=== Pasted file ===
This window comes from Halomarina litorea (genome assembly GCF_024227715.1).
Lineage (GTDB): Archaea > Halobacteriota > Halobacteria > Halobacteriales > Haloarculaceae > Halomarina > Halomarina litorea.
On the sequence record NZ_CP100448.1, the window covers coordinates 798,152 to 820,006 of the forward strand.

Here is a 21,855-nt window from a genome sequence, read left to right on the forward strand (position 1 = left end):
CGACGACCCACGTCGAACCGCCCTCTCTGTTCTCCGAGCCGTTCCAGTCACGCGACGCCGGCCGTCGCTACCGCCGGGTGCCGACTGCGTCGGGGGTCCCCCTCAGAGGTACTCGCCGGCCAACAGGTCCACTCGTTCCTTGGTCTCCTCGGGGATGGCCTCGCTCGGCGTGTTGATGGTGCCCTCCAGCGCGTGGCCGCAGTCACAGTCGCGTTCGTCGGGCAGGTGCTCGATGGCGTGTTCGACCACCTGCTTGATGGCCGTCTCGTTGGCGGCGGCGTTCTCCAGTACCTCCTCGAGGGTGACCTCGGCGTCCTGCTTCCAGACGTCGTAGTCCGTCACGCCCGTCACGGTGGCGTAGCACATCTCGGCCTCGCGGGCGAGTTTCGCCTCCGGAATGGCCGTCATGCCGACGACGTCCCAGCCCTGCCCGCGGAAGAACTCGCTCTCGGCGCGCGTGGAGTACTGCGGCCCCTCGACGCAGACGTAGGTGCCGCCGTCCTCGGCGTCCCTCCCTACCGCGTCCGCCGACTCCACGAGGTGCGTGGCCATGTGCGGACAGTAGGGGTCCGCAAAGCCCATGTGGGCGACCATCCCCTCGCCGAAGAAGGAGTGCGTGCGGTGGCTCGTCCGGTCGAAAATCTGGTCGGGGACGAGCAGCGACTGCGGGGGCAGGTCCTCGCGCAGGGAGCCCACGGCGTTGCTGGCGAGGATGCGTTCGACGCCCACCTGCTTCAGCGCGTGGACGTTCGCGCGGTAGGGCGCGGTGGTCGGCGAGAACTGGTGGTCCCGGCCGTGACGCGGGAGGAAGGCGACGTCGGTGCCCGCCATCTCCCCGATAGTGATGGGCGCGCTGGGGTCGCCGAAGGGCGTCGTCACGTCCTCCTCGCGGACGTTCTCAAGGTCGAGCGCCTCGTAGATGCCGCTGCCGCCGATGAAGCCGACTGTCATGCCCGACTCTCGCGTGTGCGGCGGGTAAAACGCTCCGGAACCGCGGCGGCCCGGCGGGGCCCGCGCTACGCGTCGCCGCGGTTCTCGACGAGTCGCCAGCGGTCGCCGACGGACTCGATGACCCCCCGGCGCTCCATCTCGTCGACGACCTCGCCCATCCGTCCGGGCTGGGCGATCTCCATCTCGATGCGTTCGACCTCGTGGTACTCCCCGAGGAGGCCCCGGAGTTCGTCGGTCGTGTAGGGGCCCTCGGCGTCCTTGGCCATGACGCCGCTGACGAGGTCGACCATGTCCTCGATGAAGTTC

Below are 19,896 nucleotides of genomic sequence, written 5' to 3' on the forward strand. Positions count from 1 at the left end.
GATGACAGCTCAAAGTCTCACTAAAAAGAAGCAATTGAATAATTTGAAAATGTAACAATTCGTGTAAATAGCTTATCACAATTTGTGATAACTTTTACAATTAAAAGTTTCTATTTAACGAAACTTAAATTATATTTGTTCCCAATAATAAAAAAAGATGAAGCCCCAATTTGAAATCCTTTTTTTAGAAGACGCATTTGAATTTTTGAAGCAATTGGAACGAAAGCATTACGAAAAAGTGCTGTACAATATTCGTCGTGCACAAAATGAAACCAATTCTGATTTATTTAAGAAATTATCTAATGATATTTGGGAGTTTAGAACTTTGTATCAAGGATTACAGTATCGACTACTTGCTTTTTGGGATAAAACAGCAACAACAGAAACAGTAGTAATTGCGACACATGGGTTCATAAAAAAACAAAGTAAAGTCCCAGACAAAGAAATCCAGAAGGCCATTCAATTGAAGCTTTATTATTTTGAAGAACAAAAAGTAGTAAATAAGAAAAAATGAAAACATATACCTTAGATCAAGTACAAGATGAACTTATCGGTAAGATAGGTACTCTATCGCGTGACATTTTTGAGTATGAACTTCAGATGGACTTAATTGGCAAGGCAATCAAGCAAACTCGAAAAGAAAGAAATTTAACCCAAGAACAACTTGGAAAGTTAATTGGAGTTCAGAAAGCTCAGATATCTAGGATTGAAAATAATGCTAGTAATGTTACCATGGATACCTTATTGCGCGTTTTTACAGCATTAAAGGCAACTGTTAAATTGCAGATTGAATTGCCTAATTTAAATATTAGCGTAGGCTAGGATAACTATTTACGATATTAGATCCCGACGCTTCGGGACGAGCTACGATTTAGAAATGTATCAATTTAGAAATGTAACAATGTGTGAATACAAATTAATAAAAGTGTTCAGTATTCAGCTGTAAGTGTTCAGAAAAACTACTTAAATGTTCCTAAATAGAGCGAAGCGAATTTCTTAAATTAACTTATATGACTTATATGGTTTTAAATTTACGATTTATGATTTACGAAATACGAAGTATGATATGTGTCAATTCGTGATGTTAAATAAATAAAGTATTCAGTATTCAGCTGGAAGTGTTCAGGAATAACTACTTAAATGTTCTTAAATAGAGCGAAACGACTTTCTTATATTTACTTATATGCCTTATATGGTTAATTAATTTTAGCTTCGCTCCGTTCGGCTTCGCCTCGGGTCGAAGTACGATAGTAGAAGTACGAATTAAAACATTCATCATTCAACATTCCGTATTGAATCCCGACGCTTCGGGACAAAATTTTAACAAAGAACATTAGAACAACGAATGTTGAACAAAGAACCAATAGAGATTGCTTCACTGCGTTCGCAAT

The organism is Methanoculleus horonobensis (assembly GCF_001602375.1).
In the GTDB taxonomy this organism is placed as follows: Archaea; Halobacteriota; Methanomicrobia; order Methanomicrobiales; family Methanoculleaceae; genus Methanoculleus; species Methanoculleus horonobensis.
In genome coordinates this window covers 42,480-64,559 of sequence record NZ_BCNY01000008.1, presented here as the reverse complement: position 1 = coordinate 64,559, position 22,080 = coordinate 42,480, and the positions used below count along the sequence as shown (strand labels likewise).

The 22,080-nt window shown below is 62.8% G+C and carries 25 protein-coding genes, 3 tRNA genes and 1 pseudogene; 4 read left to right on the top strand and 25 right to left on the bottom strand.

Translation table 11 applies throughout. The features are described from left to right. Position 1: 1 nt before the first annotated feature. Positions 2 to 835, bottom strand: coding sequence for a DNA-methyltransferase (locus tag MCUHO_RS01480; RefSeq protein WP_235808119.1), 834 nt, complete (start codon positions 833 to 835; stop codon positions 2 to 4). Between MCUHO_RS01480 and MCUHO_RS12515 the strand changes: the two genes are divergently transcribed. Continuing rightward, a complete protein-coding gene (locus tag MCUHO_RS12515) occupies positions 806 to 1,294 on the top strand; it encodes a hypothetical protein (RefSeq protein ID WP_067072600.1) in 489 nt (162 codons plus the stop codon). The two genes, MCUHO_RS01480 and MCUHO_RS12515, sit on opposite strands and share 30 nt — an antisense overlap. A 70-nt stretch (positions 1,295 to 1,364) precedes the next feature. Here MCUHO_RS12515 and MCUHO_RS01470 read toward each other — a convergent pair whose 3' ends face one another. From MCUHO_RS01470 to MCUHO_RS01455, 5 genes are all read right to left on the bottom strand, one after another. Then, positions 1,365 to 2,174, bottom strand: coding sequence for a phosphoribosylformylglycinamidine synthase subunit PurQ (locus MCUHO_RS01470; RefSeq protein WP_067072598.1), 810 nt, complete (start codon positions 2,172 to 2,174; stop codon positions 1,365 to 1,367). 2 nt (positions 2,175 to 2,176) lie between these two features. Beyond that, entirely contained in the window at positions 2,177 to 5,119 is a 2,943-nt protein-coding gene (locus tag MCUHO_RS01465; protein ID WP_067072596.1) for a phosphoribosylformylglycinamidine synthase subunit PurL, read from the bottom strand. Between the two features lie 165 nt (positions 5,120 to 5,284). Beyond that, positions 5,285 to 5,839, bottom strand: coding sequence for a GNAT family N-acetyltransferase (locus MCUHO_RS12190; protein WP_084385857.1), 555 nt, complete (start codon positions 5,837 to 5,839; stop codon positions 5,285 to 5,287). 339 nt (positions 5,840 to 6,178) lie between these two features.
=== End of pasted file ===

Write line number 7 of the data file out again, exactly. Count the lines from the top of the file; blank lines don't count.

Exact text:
GATGACAGCTCAAAGTCTCACTAAAAAGAAGCAATTGAATAATTTGAAAATGTAACAATTCGTGTAAATAGCTTATCACAATTTGTGATAACTTTTACAATTAAAAGTTTCTATTTAACGAAACTTAAATTATATTTGTTCCCAATAATAAAAAAAGATGAAGCCCCAATTTGAAATCCTTTTTTTAGAAGACGCATTTGAATTTTTGAAGCAATTGGAACGAAAGCATTACGAAAAAGTGCTGTACAATATTCGTCGTGCACAAAATGAAACCAATTCTGATTTATTTAAGAAATTATCTAATGATATTTGGGAGTTTAGAACTTTGTATCAAGGATTACAGTATCGACTACTTGCTTTTTGGGATAAAACAGCAACAACAGAAACAGTAGTAATTGCGACACATGGGTTCATAAAAAAACAAAGTAAAGTCCCAGACAAAGAAATCCAGAAGGCCATTCAATTGAAGCTTTATTATTTTGAAGAACAAAAAGTAGTAAATAAGAAAAAATGAAAACATATACCTTAGATCAAGTACAAGATGAACTTATCGGTAAGATAGGTACTCTATCGCGTGACATTTTTGAGTATGAACTTCAGATGGACTTAATTGGCAAGGCAATCAAGCAAACTCGAAAAGAAAGAAATTTAACCCAAGAACAACTTGGAAAGTTAATTGGAGTTCAGAAAGCTCAGATATCTAGGATTGAAAATAATGCTAGTAATGTTACCATGGATACCTTATTGCGCGTTTTTACAGCATTAAAGGCAACTGTTAAATTGCAGATTGAATTGCCTAATTTAAATATTAGCGTAGGCTAGGATAACTATTTACGATATTAGATCCCGACGCTTCGGGACGAGCTACGATTTAGAAATGTATCAATTTAGAAATGTAACAATGTGTGAATACAAATTAATAAAAGTGTTCAGTATTCAGCTGTAAGTGTTCAGAAAAACTACTTAAATGTTCCTAAATAGAGCGAAGCGAATTTCTTAAATTAACTTATATGACTTATATGGTTTTAAATTTACGATTTATGATTTACGAAATACGAAGTATGATATGTGTCAATTCGTGATGTTAAATAAATAAAGTATTCAGTATTCAGCTGGAAGTGTTCAGGAATAACTACTTAAATGTTCTTAAATAGAGCGAAACGACTTTCTTATATTTACTTATATGCCTTATATGGTTAATTAATTTTAGCTTCGCTCCGTTCGGCTTCGCCTCGGGTCGAAGTACGATAGTAGAAGTACGAATTAAAACATTCATCATTCAACATTCCGTATTGAATCCCGACGCTTCGGGACAAAATTTTAACAAAGAACATTAGAACAACGAATGTTGAACAAAGAACCAATAGAGATTGCTTCACTGCGTTCGCAAT